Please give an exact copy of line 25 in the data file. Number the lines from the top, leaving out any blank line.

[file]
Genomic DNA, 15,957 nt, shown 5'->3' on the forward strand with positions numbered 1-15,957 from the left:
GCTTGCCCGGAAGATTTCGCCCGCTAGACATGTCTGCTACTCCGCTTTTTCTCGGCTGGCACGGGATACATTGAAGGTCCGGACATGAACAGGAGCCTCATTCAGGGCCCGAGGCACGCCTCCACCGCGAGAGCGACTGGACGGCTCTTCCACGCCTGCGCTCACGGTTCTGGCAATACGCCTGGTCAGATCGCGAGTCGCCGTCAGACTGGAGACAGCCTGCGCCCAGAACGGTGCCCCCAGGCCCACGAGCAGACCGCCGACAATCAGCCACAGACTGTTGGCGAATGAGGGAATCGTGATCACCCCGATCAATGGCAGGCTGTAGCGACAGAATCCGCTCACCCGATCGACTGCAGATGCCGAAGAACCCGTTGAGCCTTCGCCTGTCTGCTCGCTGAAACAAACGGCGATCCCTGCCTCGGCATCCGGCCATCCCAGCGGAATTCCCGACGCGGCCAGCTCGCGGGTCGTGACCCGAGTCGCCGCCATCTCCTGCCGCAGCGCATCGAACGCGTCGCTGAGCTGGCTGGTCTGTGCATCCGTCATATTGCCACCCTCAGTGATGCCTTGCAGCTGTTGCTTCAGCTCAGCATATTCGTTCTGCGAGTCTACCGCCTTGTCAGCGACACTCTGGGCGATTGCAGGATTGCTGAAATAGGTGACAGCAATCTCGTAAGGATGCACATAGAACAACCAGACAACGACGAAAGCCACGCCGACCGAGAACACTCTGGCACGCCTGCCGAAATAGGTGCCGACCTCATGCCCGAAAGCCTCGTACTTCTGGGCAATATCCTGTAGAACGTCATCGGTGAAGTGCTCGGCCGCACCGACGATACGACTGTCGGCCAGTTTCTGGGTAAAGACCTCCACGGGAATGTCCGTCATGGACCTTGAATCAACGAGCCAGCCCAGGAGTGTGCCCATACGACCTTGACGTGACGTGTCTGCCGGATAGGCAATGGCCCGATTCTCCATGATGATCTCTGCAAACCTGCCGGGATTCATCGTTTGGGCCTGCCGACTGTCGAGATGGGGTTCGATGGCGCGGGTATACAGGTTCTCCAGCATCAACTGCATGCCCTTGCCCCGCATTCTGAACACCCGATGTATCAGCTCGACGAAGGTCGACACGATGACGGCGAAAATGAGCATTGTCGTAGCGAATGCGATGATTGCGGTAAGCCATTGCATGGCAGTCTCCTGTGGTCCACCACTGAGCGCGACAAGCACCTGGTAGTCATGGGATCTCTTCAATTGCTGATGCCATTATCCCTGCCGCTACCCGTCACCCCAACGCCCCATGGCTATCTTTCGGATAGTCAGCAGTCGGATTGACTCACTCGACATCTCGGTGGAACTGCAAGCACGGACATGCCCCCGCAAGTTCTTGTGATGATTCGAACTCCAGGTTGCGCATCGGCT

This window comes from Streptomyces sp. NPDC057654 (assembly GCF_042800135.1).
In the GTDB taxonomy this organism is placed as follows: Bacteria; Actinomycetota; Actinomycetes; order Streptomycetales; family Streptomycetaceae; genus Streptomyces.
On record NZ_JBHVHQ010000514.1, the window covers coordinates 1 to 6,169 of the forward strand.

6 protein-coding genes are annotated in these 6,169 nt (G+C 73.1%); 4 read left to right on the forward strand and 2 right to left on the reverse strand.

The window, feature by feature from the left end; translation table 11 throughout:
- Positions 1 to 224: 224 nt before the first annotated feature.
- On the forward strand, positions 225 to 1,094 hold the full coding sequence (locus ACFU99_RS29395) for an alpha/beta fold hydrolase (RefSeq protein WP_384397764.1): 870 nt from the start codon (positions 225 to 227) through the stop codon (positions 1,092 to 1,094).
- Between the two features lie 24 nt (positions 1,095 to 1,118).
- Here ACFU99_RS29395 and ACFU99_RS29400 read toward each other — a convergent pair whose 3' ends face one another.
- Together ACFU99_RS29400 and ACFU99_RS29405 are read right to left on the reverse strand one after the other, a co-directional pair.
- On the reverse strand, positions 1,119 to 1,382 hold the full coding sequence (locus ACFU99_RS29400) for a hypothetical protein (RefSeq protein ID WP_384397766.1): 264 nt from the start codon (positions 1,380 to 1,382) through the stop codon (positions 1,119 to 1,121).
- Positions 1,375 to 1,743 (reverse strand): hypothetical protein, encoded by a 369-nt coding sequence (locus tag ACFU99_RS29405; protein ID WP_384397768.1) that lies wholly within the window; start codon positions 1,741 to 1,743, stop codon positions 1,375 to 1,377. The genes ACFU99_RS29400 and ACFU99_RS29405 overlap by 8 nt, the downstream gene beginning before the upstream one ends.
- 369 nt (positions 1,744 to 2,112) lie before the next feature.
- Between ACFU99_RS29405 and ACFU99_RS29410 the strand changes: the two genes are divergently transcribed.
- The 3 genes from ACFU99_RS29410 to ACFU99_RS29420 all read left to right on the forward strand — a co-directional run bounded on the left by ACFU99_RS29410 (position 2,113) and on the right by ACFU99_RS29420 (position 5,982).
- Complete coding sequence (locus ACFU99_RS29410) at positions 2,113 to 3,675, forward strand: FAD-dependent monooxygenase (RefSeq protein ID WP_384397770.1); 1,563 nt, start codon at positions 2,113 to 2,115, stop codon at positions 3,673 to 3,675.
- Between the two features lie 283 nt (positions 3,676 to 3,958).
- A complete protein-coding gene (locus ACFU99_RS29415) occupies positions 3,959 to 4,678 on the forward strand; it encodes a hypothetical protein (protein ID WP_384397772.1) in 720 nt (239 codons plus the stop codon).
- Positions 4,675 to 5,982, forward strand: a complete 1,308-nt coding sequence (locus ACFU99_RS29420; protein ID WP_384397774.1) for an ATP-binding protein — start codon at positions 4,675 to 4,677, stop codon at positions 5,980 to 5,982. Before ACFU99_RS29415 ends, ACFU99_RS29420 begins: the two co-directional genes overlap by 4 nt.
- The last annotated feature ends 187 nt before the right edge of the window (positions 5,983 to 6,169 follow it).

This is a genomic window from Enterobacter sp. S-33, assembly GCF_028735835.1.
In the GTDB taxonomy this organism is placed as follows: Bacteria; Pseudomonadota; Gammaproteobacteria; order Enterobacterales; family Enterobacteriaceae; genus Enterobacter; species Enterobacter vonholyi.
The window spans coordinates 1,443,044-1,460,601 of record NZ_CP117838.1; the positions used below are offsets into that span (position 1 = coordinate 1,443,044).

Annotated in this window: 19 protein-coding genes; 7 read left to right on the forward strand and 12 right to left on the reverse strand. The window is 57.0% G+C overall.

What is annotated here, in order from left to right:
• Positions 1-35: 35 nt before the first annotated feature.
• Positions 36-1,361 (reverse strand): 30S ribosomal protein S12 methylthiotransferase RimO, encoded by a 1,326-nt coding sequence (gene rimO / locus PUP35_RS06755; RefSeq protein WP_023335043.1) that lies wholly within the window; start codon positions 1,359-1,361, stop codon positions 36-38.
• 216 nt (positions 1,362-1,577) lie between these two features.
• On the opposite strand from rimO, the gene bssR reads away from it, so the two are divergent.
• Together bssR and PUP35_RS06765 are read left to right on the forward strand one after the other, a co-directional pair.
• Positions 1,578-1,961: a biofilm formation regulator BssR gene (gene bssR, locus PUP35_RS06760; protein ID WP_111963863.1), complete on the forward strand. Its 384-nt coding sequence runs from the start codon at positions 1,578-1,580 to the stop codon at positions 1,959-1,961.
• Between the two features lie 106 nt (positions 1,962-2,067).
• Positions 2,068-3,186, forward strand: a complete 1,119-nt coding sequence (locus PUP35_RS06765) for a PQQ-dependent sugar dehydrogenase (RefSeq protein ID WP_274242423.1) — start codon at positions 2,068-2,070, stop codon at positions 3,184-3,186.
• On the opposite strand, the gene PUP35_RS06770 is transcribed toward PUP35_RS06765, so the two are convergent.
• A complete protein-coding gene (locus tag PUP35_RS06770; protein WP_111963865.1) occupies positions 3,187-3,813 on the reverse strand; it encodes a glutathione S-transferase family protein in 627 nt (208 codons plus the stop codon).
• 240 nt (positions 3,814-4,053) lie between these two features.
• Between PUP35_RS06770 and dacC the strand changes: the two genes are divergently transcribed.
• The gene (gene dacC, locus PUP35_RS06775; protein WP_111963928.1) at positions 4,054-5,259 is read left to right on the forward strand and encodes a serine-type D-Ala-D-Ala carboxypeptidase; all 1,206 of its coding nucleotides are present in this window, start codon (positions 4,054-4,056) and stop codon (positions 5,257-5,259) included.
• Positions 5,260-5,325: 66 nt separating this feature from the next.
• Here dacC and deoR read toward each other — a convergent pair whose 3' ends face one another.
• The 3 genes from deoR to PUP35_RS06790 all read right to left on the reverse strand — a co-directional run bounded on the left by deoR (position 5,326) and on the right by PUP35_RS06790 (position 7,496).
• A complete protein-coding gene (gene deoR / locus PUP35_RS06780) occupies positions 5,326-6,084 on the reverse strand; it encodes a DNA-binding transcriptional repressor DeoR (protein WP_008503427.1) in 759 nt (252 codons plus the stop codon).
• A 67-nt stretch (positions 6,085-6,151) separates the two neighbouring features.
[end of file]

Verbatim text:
The window spans coordinates 1,443,044-1,460,601 of record NZ_CP117838.1; the positions used below are offsets into that span (position 1 = coordinate 1,443,044).